I made one and Oscar just absolutely hijacked it. But my other cat, Cammy, does this thing, and I love old cats because they have so much character at this point, but when you pick her up, she wraps her arms around your neck and we call her a koala-cat and she just sort of like hangs on to you and it’s the sweetest thing. She really is the sweetest cat. 

CHM: Aw, that’s adorable. Well, both of you guys have adorable cats. Lily, I was listening to your cover recently of “Kashmir,” I found it on YouTube, and I was just curious cause I know that you also opened for Robert Plant and Jimmy Page a few years back. I don’t know when that was recorded in relevance to that, but did they ever hear your cover of that song, and what were their reactions? 

Haydn: I don’t know if Jimmy Page heard it, but Robert said he loved it. And I got their blessing before I did it because they’re real artists. I mean like they’re not just some pop sensation, as you know, and they’re not just legends that have let their golden days pass them by. They’re people that seek out new music that excites them. That’s why they were open to having somebody like me open for them. They really are curious and I wanted to honor the seriousness with which they approached their music when I covered it. So getting their blessing was really important.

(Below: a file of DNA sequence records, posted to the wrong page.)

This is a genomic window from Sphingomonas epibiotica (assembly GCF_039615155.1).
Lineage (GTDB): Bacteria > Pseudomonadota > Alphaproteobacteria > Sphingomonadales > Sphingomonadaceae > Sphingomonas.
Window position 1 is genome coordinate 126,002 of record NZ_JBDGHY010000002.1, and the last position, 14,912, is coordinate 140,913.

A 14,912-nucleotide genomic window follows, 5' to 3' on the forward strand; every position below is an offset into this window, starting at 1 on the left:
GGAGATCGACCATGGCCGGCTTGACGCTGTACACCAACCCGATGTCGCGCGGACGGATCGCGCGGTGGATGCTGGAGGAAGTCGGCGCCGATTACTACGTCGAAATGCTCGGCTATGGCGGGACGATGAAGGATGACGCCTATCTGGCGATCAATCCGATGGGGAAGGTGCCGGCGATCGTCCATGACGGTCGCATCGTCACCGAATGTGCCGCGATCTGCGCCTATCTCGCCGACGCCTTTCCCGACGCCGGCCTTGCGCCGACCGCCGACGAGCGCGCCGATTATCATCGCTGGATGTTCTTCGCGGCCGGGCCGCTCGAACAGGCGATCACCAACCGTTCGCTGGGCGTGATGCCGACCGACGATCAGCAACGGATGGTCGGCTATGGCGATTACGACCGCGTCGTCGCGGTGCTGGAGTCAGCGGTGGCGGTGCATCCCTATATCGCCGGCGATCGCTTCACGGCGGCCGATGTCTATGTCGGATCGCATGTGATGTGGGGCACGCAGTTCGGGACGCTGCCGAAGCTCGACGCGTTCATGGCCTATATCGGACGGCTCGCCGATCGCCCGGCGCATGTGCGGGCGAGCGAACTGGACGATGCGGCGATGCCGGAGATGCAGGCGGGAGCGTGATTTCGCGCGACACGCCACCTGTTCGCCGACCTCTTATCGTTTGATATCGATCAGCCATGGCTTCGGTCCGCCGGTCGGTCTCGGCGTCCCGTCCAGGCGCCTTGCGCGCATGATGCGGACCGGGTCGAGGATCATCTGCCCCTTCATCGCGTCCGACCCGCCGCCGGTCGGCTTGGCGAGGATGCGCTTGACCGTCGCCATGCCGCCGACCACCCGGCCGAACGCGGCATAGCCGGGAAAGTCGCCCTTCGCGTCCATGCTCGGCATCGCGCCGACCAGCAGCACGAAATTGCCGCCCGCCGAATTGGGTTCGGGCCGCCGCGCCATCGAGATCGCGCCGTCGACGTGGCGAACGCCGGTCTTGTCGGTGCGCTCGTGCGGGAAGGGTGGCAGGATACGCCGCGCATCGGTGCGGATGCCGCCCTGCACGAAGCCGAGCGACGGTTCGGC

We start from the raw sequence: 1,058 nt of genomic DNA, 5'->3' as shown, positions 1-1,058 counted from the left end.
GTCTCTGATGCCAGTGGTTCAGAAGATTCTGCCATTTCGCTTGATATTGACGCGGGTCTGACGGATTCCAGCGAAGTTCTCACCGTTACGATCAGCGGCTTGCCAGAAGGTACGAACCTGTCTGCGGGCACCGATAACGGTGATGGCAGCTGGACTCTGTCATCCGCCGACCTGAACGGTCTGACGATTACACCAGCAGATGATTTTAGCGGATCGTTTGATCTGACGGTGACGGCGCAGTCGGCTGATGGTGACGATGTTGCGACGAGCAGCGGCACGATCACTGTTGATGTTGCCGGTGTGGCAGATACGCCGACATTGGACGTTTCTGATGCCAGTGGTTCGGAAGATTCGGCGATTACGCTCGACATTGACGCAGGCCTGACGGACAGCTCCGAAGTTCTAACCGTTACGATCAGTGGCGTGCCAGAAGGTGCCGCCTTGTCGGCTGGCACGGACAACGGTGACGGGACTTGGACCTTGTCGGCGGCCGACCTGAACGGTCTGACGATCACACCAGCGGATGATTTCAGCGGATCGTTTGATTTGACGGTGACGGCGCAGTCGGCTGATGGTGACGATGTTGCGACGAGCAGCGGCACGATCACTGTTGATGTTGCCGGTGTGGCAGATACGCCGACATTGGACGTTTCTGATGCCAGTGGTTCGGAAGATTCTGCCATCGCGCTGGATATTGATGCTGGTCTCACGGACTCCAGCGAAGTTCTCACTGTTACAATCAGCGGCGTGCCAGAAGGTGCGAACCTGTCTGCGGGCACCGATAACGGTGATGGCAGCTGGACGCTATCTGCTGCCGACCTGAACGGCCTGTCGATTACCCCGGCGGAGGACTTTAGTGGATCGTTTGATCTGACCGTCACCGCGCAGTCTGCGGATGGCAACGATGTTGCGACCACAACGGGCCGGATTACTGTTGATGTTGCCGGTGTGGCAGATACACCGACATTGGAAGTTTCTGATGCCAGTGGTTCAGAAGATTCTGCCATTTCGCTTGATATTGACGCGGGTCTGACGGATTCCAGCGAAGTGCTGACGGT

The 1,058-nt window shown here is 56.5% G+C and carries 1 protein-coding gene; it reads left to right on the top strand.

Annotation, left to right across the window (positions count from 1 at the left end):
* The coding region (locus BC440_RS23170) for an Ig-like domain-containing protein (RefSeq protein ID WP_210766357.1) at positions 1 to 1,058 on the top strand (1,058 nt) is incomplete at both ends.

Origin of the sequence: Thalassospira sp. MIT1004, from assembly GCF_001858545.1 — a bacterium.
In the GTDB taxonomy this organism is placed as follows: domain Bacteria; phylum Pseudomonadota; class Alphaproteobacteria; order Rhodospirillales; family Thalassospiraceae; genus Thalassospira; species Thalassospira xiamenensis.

CHM: Well, it’s an amazing cover, and you guys are both real artists as well. I don’t know if you guys have worked on any other projects together, but how were you guys paired up for Ginny & Georgia?

Bromfield: I’m gonna start this [and then] I’m gonna throw it to Lily this time. My career in scoring started in a typical way where I was a composer’s assistant before I was a composer, and I got to work on a bunch of shows and I got to know the process really well. And the majority of that work was done for this guy, Tree Adams, who’s a dear friend and mentor — I call him my sensei. Tree is a great TV and film composer, and I [have] worked for him for five years now. He plays with his band sometimes and they were playing a gig [and] I came out to support him and sit in a little bit on keys. Lili was also there because she had her own relationship with Tree.